Mogadishu – For the past four years, Ahmed Hassan Ali has woken up at the crack-of-dawn, to tend to his flock of chicken, in an expansive farmhouse in Mogadishu’s Dayniile district.
A typical day at Ahmed’s farm starts with the cleaning of the chicken coops, feeding the chicks and collecting freshly laid eggs, which are neatly packed into boxes and delivered to customers across the city.
“Our products need to get to the market on the same day, otherwise they will not sell. Customers don’t care whether there were transport challenges or not,” explains Ahmed who uses his fleet of 11 vehicles to deliver the eggs. “We have networks of restaurants and shops, that buy our products”.
Ahmed started his poultry business in 2014 with modest savings, which he used to buy 5-thousand layer chicks. He set up the business on a rented a piece of land in the capital.
Four years later, his business has grown exponentially, providing employment to at least one-hundred youths. The poultry farm currently rears some 25,000 chicks, which lay 18,000 eggs on a daily basis, earning the business enough money to sustain itself.
The 45-year old businessman says he saw an opportunity for a poultry business after realizing that there was a huge untapped market in Somalia. Despite the poor infrastructure, fragile security situation, and the preference for red meat by most Somalis, Ahmed was determined to excel in the business.
“Chicken meat and eggs is a new diet to city residents, although my customers are beginning to get used to the habit of eating eggs and chicken,” remarks Ahmed, who also propagates healthier dietary choices.
Like most communities, food is central to Somalia’s culture. And while the Somali diet is largely meat driven, Ahmed sensitizes his customers on the benefits of eating lean white meats such as chicken and fish, as a healthy alternative to red meat.
The middle aged farmer has invested heavily in technology and modern equipment to run his farm. An automated feeding machine, egg collection and manure removal equipment, is just some of the modern equipment found on his farm.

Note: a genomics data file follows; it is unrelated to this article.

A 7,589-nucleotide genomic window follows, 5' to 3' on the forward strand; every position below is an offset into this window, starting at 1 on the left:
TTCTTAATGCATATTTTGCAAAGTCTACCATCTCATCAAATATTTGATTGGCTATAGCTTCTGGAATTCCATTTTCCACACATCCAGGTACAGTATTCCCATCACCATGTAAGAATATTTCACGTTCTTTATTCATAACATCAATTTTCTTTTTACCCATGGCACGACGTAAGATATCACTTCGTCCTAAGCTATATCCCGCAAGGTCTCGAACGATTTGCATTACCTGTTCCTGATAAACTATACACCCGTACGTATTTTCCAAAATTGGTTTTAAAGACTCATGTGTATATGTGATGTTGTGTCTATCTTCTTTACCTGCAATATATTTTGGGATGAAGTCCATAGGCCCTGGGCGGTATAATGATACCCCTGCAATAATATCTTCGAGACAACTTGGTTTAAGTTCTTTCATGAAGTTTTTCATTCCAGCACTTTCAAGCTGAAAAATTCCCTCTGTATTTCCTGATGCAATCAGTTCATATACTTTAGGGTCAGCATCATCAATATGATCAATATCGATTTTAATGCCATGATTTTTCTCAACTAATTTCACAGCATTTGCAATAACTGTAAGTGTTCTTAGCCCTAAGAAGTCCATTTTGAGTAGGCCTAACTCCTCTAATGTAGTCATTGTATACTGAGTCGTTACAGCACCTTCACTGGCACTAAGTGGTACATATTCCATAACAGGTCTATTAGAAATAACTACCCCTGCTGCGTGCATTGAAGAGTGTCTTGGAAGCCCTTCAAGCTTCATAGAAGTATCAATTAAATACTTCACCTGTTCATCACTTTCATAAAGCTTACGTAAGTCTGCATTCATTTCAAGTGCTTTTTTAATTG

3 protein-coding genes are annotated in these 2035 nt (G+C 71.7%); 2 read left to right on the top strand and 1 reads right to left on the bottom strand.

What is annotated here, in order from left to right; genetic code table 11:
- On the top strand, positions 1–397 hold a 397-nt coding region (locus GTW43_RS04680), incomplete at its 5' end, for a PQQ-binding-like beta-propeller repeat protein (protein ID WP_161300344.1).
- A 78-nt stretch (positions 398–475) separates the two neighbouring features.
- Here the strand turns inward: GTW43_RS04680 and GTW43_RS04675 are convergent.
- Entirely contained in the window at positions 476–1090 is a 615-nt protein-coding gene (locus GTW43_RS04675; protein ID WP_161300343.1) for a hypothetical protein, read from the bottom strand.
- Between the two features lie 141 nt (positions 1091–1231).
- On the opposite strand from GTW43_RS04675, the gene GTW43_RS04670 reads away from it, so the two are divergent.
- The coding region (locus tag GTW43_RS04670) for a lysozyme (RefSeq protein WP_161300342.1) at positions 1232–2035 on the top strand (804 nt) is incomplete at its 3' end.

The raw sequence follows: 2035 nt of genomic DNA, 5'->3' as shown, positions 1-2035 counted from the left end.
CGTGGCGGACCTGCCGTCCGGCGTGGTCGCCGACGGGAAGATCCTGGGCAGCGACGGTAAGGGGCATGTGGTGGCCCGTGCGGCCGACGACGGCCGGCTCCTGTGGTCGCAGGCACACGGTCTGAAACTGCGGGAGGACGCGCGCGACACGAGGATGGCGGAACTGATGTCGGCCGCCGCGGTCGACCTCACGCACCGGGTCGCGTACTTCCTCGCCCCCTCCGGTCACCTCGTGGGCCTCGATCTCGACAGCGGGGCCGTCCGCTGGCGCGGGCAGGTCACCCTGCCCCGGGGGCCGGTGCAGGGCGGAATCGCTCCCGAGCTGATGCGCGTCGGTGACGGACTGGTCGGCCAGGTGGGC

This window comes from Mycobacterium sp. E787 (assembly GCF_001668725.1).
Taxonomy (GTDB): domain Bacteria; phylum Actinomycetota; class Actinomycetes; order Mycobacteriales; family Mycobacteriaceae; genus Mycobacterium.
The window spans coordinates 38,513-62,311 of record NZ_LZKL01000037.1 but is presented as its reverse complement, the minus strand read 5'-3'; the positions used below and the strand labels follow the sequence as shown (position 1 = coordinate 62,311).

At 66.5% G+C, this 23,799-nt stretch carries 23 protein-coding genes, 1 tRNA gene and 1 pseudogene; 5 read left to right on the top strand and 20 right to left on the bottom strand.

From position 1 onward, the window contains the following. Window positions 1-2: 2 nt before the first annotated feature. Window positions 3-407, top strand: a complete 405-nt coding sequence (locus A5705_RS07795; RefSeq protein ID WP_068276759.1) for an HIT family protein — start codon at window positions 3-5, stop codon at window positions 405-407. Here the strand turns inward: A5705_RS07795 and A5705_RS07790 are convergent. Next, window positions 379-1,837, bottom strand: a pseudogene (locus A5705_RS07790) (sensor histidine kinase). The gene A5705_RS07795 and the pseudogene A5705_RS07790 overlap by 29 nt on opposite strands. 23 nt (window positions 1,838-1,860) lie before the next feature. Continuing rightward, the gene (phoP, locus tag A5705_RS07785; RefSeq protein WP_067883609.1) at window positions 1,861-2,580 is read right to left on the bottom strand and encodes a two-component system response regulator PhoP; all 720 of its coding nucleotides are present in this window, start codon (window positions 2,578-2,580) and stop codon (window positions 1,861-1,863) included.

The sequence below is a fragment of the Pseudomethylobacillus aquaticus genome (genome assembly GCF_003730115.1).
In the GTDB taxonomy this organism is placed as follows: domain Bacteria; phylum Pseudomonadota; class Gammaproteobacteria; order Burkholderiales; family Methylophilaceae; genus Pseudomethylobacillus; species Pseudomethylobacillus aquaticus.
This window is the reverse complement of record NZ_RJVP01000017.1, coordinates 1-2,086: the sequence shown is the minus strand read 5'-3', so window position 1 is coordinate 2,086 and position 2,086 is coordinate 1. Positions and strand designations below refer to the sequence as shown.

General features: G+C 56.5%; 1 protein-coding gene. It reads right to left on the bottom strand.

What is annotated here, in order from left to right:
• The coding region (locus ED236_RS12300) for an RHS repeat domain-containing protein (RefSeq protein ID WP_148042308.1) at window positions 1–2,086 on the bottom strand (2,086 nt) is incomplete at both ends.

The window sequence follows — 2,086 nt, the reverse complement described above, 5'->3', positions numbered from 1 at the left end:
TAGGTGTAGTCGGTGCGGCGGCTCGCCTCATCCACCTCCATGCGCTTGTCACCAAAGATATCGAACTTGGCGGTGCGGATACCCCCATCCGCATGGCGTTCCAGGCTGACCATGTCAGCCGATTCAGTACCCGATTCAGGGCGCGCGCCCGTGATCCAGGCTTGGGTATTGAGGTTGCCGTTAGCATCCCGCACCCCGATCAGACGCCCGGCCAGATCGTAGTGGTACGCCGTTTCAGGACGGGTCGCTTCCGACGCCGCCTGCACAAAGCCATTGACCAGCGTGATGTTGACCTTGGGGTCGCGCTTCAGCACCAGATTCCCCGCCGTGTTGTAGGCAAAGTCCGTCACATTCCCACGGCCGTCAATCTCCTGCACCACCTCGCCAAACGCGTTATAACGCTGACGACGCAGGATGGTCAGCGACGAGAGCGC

Ahmed hopes to increase the number of layer chicks from the current 25,000 to 100,000 chicks by the end of 2019, as he explores an expansion strategy beyond Mogadishu. Other than eggs and chicken, Ahmed is seriously considering venturing into fish exports.
“We have achieved some success and we aspire to reach the rest of the country and satisfy the demand in other regions and eventually export to neighboring countries,” he states.
Widely known for its un-tapped fish resources, Somalia, which suffered over two decades of war and an insurgency by al-Qaeda affiliated Al-Shabaab militants, still lacks vital infrastructure to support exports of fresh meats.
Ahmed underscores the importance of reviving these essential services to resuscitate the fishing industry in the Horn of Africa country. “The services were rendered inactive as a result of the civil war. But, our mission now, is to revive them.”
With the intervention of the African Union peacekeepers eleven years ago, the country is on a steady path to full recovery, thanks to the existing peace and stability, an environment which has supported growth in many sectors.
The African Union is working closely with the Federal Government of Somalia to ensure a secure environment for businesses to thrive.